Water Journal : Water Journal November 2015
6My Point of View WATER NOVEMBER 2015 IMPLICATIONS OF ABOLISHING THE REPRESENTATIVE STANDING PROVISION UNDER THE EPBC ACT Professor Samantha Hepburn -- Director of Research, Deakin Law School Samantha Hepburn is a Professor in the Law School at Deakin University and Director of EMI Partners. Samantha is one of Australia's pre- eminent legal scholars whose research involves the examination of a range of different energy, natural resource, property and land law issues. Her career highlights for 2015 include the publication of her book with Cambridge University Press, Mining and Energy Law, working with the Victorian Auditor General to prepare the terms of reference paper for the Victorian Parliamentary Commission into Unconventional Gas, and being a keynote presenter at the 2015 Sydney ATSE Unconventional Gas Conference and the 2015 Sydney Carbon Abatement Conference. The Federal Government wants to repeal Section 487(2) of the Environmental Protection Biodiversity Conservation Act 1999 (Cth)(EPBC) and rely on the common law provisions that govern standing to seek judicial review of a decision under the Act. Section 487(2) is the representative standing provision in our national environmental legislation. It provides environmental and conservation groups with the ability to seek review of decisions made under the EPBC Act without having to establish that their private interests have been directly affected. In this respect, the provision is known as the 'representative standing' provision. The direct effect of the amendment will be, henceforth, to prevent environmental and conservation groups from having any capacity to seek judicial review because they will not have standing. This, in turn, will reduce the incidence of judicial oversight of decisions made under the EPBC Act. BACKGROUND The common law test for standing in Australia requires an applicant to establish a 'special interest' in the subject matter of the action. This is particularly dif cult for environmental groups. This was clearly apparent from the decision of the High Court in Australian Conservation Foundation v. Commonwealth, where the ACF failed on the facts to gain standing to challenge actions taken under the national legislation preceding the EPBC Act, namely, the Environment Protection (Impact of Proposals) Act 1974 (Cth). In that case, Gibbs J held that the interests of the ACF, as re ected in its objects, were primarily intellectual or emotional and such interests were insuf cient to satisfy the 'special interest' for standing as it existed under common law. This precluded the ACF from seeking judicial review of any decisions made under the legislation. Subsequent courts have con rmed that environmental groups are unlikely to satisfy the special interest test for standing as it exists under common law.1 Following this decision and the recommendations of two Australian Law Reform Commission Reports, when the EPBC Act was eventually introduced, Section 487 was added with the explicit aim of ensuring that environmental and conservation groups were able to satisfy standing requirements. 1 See: Onesteel Manufacturing Pty Ltd v. Whyalla Red Dust Action Group Inc (2006) 94 SASR 357; Animal Liberation Ltd v. Department of Environment and Conservation  NSWSC 221. 2 Government Report to the Senate Environment, Communications, Information Technology and the Arts on Commonwealth Environment Powers, Response to Recommendations (1999).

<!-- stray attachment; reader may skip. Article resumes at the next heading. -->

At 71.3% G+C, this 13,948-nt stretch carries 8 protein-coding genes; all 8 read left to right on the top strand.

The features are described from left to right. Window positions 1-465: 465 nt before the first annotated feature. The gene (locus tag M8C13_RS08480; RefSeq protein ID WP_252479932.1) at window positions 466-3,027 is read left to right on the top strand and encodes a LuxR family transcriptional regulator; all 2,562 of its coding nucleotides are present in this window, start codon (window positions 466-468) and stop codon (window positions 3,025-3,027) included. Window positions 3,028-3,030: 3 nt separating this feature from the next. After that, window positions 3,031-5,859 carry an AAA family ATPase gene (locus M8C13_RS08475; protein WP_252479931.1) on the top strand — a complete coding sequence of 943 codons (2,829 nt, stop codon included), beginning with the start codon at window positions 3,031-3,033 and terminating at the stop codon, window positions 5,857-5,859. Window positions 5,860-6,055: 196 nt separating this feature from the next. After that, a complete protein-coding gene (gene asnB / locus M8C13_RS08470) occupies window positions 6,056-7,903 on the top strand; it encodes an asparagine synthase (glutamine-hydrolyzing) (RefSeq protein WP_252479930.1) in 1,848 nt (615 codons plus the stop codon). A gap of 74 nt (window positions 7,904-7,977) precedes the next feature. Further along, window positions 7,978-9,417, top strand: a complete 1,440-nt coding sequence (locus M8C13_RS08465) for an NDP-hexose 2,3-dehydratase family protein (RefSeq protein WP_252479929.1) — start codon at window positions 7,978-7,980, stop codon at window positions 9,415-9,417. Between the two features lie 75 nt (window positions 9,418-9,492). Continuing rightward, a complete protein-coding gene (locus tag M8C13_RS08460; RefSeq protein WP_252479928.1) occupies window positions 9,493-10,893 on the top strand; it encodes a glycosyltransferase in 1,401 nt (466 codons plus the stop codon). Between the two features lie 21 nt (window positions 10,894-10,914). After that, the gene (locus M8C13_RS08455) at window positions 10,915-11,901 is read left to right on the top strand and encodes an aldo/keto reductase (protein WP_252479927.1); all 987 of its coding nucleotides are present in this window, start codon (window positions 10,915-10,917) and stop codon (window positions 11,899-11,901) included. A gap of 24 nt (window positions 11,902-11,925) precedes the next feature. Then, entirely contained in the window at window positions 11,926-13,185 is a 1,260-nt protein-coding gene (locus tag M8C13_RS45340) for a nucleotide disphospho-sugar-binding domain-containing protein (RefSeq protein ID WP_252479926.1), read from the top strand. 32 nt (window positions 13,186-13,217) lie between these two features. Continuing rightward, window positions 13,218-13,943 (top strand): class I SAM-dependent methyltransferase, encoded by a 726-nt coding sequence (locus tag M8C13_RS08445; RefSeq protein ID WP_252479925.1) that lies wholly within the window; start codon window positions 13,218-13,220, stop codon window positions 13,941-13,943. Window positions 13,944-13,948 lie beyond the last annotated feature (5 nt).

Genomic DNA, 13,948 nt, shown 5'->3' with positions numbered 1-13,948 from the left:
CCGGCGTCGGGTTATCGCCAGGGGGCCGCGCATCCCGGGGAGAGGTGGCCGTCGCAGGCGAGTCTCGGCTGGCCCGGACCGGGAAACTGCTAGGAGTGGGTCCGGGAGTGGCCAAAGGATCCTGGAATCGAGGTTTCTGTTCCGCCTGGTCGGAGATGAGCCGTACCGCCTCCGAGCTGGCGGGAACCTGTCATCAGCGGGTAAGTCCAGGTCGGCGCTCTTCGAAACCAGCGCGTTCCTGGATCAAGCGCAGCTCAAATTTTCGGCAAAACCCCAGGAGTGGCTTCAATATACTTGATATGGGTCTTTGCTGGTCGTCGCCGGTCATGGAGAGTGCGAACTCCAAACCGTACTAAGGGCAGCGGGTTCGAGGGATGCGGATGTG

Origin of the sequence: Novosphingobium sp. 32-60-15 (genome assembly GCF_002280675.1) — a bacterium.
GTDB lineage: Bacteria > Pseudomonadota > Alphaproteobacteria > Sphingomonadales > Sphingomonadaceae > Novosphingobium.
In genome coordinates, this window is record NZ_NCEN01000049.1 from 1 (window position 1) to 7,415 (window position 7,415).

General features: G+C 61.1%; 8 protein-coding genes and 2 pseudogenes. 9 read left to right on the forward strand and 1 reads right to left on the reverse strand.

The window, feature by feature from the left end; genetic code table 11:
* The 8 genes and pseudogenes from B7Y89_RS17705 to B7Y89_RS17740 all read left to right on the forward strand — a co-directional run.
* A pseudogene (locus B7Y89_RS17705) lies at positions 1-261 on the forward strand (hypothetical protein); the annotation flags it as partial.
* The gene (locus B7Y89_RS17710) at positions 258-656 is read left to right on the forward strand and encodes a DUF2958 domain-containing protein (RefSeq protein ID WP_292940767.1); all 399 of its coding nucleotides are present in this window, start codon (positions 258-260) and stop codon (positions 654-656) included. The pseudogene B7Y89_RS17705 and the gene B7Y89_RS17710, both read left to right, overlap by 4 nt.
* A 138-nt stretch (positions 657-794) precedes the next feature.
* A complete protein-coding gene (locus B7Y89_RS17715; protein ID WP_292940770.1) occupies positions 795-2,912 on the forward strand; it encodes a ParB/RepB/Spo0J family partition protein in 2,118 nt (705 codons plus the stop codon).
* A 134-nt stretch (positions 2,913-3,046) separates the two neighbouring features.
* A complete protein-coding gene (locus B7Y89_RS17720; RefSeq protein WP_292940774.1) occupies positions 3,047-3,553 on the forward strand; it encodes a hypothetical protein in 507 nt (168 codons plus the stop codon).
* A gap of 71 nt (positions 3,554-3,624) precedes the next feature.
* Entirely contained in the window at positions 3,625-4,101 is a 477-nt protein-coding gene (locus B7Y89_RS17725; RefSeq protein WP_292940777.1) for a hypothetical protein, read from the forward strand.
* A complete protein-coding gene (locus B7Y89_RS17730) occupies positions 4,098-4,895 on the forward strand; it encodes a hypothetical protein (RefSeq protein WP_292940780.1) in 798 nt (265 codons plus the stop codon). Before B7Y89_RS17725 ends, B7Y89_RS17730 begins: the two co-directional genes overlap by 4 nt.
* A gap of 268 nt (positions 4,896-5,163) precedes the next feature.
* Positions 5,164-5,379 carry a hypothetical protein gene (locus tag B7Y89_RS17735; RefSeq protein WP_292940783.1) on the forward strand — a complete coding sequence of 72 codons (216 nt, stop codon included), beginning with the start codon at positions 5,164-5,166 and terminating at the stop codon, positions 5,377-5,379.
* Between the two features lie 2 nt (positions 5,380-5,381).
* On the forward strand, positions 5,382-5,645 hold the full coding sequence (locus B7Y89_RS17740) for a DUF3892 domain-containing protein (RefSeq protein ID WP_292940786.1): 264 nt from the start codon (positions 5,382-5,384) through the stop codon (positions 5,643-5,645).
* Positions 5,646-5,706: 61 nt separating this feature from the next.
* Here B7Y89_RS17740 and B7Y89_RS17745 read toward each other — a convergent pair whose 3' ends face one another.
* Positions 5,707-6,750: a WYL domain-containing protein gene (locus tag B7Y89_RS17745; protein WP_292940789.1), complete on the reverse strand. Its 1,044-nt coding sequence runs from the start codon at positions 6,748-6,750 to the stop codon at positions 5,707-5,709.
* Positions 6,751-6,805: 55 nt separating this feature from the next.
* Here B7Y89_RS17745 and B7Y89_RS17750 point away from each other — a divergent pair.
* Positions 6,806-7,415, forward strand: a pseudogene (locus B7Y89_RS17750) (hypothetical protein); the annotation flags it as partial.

Water Journal September 2015
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